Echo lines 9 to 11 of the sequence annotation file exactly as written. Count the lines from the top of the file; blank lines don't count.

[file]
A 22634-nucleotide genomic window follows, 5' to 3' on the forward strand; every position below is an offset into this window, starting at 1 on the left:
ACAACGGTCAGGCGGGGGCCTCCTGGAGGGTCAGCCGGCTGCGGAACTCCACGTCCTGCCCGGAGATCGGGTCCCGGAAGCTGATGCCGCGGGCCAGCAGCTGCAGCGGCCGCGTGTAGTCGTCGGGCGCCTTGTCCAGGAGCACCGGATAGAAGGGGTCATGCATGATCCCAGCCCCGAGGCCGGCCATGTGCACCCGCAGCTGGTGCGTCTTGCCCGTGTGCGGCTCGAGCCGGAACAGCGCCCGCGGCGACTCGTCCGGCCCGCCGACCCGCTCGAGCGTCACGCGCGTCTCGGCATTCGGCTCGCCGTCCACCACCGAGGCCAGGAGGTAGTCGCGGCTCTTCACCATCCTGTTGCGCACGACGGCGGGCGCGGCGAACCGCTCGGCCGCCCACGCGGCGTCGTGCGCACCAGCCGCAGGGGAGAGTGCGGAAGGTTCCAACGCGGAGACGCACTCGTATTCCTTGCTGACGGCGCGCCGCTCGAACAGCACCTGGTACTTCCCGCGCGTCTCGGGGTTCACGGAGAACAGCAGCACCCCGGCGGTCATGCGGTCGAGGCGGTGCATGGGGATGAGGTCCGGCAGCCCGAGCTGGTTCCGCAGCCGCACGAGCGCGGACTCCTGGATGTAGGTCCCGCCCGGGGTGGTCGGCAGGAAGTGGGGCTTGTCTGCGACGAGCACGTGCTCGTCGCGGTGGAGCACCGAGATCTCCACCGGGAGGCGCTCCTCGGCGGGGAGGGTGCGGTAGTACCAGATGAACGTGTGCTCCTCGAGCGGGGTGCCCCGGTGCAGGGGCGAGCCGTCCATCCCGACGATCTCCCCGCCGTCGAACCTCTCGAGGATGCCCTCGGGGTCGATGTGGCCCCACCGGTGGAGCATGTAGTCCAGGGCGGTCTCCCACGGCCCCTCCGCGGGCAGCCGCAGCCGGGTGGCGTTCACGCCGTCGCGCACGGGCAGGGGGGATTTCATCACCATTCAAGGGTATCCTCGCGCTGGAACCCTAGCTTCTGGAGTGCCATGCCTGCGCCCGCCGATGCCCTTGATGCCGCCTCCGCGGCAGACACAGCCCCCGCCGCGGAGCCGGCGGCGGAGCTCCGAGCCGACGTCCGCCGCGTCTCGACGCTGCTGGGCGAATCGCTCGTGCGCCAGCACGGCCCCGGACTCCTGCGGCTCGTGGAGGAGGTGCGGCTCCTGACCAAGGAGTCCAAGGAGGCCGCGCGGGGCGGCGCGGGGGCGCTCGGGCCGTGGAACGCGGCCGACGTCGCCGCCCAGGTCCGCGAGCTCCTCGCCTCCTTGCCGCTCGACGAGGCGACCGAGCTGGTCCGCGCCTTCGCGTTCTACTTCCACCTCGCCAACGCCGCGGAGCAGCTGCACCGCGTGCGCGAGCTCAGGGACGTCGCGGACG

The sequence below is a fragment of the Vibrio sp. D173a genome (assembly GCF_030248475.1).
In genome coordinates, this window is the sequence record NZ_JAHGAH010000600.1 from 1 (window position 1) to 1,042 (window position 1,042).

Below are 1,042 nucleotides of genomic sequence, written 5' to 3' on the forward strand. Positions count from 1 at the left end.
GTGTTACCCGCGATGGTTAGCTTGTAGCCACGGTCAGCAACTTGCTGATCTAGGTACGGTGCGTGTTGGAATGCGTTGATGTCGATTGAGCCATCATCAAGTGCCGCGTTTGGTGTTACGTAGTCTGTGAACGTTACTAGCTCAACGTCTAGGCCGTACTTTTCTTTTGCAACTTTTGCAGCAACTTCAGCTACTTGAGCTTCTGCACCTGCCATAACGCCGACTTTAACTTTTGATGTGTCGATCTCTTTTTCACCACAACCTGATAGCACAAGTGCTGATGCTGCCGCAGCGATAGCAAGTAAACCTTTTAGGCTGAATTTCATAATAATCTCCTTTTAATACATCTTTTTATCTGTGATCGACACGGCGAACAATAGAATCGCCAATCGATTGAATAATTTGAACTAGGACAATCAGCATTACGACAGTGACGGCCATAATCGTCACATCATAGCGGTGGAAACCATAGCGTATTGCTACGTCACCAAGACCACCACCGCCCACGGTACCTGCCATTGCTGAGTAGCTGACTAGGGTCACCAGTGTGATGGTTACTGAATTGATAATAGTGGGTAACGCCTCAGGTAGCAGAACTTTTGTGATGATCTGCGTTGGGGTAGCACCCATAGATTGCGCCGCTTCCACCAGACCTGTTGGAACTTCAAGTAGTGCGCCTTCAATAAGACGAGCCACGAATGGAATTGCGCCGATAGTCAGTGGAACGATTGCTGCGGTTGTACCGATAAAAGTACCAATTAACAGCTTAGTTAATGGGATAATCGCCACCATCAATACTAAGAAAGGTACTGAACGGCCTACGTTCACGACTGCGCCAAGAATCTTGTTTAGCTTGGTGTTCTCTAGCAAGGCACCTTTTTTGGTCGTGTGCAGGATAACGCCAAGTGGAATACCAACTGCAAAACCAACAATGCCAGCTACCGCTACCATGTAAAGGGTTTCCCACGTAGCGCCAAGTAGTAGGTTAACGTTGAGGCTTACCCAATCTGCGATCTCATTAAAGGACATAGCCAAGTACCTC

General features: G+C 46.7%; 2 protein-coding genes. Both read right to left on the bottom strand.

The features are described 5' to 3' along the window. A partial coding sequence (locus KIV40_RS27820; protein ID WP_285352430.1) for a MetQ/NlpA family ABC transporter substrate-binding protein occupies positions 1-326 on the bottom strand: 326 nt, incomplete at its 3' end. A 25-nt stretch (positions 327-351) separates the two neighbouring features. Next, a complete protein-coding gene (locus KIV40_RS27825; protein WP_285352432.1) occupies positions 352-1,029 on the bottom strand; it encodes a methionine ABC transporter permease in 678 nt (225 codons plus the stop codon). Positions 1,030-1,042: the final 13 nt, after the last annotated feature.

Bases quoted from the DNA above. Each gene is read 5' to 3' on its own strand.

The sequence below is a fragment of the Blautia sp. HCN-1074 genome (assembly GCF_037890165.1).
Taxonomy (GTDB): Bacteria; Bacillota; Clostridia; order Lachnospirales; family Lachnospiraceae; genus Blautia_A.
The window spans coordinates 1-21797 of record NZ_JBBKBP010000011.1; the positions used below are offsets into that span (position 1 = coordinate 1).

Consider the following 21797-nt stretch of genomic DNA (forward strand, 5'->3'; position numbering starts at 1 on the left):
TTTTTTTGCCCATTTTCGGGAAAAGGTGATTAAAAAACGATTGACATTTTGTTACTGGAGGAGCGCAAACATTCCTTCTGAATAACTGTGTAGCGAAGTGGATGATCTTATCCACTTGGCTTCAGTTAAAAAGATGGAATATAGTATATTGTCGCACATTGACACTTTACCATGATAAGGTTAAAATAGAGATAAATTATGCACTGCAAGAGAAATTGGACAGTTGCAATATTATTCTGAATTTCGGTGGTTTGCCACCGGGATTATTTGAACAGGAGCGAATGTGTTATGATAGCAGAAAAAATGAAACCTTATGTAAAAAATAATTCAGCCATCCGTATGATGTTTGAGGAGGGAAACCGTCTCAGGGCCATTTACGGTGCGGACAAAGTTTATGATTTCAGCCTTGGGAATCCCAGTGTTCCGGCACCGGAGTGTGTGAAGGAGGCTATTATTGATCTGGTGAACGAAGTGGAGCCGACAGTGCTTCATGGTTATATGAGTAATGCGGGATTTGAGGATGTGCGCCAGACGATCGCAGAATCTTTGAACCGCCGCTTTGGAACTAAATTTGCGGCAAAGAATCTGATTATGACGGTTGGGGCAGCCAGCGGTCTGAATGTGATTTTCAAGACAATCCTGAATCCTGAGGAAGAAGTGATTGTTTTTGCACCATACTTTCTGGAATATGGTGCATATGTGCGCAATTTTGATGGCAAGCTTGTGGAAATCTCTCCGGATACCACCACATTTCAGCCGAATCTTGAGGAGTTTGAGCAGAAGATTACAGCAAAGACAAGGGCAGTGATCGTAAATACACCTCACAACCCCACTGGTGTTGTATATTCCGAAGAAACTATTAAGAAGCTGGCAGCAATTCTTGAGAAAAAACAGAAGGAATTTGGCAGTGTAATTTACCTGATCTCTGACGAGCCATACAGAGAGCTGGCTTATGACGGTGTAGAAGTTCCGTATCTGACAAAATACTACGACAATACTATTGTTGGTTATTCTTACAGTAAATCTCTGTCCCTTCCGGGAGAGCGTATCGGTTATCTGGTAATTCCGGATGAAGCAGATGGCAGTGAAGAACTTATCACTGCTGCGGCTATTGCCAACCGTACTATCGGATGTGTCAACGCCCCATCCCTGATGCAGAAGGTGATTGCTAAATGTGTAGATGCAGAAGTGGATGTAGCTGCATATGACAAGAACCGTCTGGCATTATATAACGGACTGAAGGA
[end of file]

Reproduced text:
Bases quoted from the DNA above. Each gene is read 5' to 3' on its own strand.

The sequence below is a fragment of the Blautia sp. HCN-1074 genome (assembly GCF_037890165.1).
Taxonomy (GTDB): Bacteria; Bacillota; Clostridia; order Lachnospirales; family Lachnospiraceae; genus Blautia_A.